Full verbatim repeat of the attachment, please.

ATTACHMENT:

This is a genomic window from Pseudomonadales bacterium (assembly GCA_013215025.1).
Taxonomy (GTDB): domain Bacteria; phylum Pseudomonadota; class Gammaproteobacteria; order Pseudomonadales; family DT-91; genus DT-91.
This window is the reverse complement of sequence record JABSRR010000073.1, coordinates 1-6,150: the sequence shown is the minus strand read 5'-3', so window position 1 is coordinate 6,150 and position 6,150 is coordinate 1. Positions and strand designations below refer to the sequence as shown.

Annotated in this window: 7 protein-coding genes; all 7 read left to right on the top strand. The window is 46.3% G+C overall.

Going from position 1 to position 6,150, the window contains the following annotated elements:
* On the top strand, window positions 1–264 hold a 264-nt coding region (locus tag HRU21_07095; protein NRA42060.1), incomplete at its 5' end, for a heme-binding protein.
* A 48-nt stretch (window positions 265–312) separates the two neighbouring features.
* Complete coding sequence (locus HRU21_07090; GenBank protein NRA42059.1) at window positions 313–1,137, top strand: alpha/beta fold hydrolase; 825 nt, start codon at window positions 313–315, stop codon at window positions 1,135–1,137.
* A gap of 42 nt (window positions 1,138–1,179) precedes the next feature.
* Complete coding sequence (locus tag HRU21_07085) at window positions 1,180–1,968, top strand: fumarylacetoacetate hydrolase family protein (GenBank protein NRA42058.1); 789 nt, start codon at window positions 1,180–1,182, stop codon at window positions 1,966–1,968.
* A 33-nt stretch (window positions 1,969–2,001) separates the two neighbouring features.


This is a genomic window from Pseudomonadales bacterium (assembly GCA_013215025.1).
Taxonomy (GTDB): domain Bacteria; phylum Pseudomonadota; class Gammaproteobacteria; order Pseudomonadales; family DT-91; genus DT-91.
This window is the reverse complement of sequence record JABSRR010000073.1, coordinates 1-6,150: the sequence shown is the minus strand read 5'-3', so window position 1 is coordinate 6,150 and position 6,150 is coordinate 1. Positions and strand designations below refer to the sequence as shown.

Annotated in this window: 7 protein-coding genes; all 7 read left to right on the top strand. The window is 46.3% G+C overall.

Going from position 1 to position 6,150, the window contains the following annotated elements:
* On the top strand, window positions 1–264 hold a 264-nt coding region (locus tag HRU21_07095; protein NRA42060.1), incomplete at its 5' end, for a heme-binding protein.
* A 48-nt stretch (window positions 265–312) separates the two neighbouring features.
* Complete coding sequence (locus HRU21_07090; GenBank protein NRA42059.1) at window positions 313–1,137, top strand: alpha/beta fold hydrolase; 825 nt, start codon at window positions 313–315, stop codon at window positions 1,135–1,137.
* A gap of 42 nt (window positions 1,138–1,179) precedes the next feature.
* Complete coding sequence (locus tag HRU21_07085) at window positions 1,180–1,968, top strand: fumarylacetoacetate hydrolase family protein (GenBank protein NRA42058.1); 789 nt, start codon at window positions 1,180–1,182, stop codon at window positions 1,966–1,968.
* A 33-nt stretch (window positions 1,969–2,001) separates the two neighbouring features.